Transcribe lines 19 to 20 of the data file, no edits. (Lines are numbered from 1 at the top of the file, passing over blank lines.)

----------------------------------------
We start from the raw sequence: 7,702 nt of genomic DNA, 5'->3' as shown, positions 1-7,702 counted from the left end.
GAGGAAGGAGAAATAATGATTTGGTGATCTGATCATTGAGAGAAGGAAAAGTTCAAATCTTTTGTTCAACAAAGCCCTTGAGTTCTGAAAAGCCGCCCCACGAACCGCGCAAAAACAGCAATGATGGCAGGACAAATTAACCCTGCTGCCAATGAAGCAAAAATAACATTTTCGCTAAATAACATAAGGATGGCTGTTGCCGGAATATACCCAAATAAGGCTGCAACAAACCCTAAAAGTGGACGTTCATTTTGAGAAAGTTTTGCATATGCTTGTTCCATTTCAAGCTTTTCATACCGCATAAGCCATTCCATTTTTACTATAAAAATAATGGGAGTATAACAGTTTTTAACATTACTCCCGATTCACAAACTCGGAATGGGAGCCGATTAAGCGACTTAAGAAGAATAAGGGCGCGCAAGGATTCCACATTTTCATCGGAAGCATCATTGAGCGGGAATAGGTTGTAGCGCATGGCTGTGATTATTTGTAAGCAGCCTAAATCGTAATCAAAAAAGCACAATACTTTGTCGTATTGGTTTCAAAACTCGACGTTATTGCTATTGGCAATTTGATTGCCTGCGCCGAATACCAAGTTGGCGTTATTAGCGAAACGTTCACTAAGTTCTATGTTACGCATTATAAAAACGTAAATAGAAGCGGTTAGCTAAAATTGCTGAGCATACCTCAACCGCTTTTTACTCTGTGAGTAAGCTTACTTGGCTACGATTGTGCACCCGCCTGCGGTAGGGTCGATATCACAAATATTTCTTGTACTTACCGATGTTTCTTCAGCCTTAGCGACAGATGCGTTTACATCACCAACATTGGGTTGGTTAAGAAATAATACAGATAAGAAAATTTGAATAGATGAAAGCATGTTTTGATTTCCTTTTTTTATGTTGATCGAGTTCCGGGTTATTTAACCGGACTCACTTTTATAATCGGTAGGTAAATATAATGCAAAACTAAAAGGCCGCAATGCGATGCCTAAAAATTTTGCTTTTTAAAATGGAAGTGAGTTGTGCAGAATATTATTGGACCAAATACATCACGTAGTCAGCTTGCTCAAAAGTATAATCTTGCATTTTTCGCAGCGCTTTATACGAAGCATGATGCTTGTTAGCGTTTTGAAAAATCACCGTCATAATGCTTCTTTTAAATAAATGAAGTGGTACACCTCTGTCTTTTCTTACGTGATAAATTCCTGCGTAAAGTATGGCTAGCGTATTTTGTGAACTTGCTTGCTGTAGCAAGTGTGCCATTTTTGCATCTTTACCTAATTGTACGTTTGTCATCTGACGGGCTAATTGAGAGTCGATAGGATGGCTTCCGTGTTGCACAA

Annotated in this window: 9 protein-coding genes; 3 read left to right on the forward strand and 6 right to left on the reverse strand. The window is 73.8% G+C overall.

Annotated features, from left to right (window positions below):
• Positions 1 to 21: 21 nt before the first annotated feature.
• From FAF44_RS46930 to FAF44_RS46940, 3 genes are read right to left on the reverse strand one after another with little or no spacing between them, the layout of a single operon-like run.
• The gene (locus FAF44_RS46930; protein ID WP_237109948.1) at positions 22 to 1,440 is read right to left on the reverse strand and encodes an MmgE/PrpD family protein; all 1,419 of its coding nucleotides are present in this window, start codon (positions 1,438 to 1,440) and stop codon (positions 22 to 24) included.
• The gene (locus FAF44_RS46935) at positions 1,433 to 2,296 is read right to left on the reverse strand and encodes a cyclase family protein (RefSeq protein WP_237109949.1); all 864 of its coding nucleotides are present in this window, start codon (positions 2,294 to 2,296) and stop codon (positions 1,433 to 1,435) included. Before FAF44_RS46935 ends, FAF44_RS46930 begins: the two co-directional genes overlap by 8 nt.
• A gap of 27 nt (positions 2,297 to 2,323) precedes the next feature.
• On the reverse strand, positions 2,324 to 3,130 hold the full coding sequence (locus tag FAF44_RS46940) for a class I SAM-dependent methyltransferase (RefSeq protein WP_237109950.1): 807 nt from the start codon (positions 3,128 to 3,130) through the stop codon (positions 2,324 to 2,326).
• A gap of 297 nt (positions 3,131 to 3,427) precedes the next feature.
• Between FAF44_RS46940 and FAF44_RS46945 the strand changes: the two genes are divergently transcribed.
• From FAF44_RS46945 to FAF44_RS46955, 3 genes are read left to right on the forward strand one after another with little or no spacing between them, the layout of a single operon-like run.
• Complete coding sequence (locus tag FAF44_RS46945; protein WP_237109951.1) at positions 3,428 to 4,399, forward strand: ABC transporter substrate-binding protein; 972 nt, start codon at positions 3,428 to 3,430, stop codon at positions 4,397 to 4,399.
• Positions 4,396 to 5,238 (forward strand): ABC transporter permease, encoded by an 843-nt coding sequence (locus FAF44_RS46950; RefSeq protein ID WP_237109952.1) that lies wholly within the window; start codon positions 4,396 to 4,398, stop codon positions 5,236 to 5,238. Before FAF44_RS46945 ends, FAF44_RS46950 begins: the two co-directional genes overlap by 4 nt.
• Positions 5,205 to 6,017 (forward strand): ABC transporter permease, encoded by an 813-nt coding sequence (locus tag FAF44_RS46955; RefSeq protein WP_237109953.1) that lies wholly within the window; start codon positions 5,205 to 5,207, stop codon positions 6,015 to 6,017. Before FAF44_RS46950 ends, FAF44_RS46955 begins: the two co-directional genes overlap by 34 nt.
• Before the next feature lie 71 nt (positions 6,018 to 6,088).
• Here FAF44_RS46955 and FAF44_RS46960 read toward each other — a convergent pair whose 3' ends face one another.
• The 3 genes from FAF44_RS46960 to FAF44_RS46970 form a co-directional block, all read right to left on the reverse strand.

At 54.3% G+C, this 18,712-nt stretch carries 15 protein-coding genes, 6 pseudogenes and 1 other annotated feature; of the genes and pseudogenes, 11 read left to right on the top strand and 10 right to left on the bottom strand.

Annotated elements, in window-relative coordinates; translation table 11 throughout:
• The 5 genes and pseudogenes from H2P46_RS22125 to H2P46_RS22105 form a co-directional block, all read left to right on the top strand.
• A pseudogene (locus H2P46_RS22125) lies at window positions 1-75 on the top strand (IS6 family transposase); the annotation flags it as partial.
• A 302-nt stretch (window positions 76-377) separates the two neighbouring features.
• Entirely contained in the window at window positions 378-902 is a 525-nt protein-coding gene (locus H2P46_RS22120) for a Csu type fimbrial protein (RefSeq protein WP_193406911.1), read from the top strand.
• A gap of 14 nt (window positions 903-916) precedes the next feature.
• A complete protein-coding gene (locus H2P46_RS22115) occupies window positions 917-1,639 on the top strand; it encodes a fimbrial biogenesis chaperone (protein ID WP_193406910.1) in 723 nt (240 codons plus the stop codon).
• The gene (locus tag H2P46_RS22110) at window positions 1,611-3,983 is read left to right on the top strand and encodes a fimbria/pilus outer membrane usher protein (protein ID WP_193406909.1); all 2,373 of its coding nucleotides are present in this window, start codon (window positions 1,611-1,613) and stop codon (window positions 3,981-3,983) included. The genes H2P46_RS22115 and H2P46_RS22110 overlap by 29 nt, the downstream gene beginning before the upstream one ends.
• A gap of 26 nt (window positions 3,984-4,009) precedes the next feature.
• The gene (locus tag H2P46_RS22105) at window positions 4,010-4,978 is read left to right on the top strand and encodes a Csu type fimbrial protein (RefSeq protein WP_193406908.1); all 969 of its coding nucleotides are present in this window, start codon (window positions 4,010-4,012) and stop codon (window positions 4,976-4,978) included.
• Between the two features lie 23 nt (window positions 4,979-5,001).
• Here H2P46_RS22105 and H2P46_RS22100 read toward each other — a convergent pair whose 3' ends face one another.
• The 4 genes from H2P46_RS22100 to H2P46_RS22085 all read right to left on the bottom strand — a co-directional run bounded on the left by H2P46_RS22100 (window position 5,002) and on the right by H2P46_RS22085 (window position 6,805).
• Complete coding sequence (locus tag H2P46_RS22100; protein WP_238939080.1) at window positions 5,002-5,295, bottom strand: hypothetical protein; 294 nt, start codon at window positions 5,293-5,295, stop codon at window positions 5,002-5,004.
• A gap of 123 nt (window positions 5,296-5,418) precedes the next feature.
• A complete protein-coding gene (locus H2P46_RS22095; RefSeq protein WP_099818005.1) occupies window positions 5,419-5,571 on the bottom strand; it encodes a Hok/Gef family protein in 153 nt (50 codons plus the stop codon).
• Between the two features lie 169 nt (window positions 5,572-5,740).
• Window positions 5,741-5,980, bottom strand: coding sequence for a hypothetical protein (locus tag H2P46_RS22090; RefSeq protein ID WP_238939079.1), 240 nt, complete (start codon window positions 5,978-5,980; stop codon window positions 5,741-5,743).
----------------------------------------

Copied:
• The 3 genes from FAF44_RS46960 to FAF44_RS46970 form a co-directional block, all read right to left on the reverse strand.

At 54.3% G+C, this 18,712-nt stretch carries 15 protein-coding genes, 6 pseudogenes and 1 other annotated feature; of the genes and pseudogenes, 11 read left to right on the top strand and 10 right to left on the bottom strand.